Cars are an important tool in the life of every paulistano. By commuting to and from work, one can spend several hours a day inside a car, stuck in the traffic. Some places can be reached only by car, and if you have to travel long distances in town, it is usually the most convenient means of transport. It is also part of Sao Paulo's own urban culture.
São Paulo is definitely not one of the easiest places in the world around by bike. Most drivers respect cyclists, but unfortunately, there are also many drivers (including bus drivers) who don't. Most of the city is flat or moderately steep, with only the extreme north part of the city being extremely hilly. The basic "survival tips" are: use a helmet, follow the direction of traffic at all times, watch out for car doors opening without warning, never ride in freeways, and use a cycleway whenever possible.
Cyclists with bicycles are allowed in the metro/train network at the following times:
- In the metro (Metrô/Via Quatro): Monday-Friday starting from 20:30, Saturday starting from 14:00, Sundays and Holidays the whole day
- In surface trains (CPTM): Saturday starting from 14:00, Sundays and Holidays the whole day
There are public bicycle parking lots in many metro stations (06:00-22:00 daily), and in some, it is also possible to borrow a bike using a credit card. Check the Metrô website for an up-to-date list of stations with infrastructure for bicycles. Parking lots (mainly the ones designed for cars) may not accept your bicycle, so if you are to chain yours to a pole, use a good chain with a strong lock. In metro/train stations, cyclists are allowed to put their bicycles on escalators to go up, but not to go down. As a foreigner, it is complicated to register at ciclosampa.com for renting a bike with your credit card. At Ibirapuera park near gate 3 (Portao 3), it is possible to rent a bike for R$ 5 per hour. You get registered with your passport. It has become a popular place for locals as well, with hundreds renting bikes on Saturdays and Sundays.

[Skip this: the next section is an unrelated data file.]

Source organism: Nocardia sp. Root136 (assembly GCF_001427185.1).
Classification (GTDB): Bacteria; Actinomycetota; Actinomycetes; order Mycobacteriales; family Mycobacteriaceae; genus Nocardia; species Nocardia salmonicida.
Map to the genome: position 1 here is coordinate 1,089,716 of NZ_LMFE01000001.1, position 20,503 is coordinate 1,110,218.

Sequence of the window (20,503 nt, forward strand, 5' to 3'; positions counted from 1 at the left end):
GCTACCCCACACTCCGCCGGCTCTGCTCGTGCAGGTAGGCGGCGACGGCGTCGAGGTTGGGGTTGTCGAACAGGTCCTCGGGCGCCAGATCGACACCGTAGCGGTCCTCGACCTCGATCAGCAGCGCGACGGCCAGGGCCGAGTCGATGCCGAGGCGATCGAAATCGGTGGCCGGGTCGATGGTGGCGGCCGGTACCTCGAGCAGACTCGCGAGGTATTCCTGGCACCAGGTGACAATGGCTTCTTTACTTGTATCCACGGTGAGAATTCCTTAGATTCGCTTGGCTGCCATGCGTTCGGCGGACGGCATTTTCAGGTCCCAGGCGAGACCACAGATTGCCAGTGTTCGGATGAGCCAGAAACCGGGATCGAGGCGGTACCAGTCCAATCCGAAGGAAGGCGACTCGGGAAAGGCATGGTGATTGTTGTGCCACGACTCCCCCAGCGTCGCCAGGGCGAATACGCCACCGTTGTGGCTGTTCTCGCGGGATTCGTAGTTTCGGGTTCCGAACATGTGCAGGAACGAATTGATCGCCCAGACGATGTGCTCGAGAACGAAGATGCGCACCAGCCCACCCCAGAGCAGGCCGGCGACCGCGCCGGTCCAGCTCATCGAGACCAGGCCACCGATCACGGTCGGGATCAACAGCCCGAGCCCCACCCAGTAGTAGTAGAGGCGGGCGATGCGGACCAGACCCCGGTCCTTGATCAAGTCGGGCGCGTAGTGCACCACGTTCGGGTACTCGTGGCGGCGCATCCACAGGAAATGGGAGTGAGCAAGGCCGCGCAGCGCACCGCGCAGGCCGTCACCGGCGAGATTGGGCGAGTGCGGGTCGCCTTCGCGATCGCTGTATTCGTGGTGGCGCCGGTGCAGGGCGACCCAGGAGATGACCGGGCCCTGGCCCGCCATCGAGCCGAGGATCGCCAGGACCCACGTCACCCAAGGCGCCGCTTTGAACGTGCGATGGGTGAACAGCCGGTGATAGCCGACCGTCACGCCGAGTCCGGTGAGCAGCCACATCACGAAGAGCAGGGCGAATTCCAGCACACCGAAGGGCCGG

São Paulo has about 55 km of cycleways; some of them are displayed are this map (the map is not kept up-to-date, and does not display all existing cycleways). On Sundays, it is also possible to use the Ciclofaixa de Lazer. The cycleways that cover more than one region are listed below; others are described in the individual district sections.
- Cycleway Marginal Pinheiros, from Cidade Universitário to Jurubatuba train stations. The longest cycleway of São Paulo, running in the east shore of the Pinheiros River and linking the West, South Central, and Far South regions. Offers very nice views of the city, although the bad smell of the river may take some time to cope. The only problem of the cycleway is that it is isolated from the city by a train line and a motorway, so it is only possible to enter and leave the cycleway at specific points. 21.2 km.
- Cycleway Radial Leste, from Tatuapé to Corinthians-Itaquera train/metro stations. Goes from the middle of the Southeast to the middle of the Far East regions, running in parallel with the Line 3-Red metro line and the Radial Leste avenue. The cicleway gives an extensive view of suburban residential areas in São Paulo's East region. 12 km.
Although required by the national transit law, pedestrians are definitely not the priority in Sao Paulo, where cars dominate the streets and roads. Take care whenever crossing the streets, watching out for cars that may come unexpectedly, even if the pedestrian lights are green. Do not try to cross large roads with a high volume of car traffic: usually, there will be a pedestrian viaduct or bridge at some point in the sidewalk.
Despite the aggressiveness found in the transit, one can still have peaceful walks across town. The Historic Center area and Avenida Paulista are definitely places to be explored on foot. Check the individual district listings for other nice walks.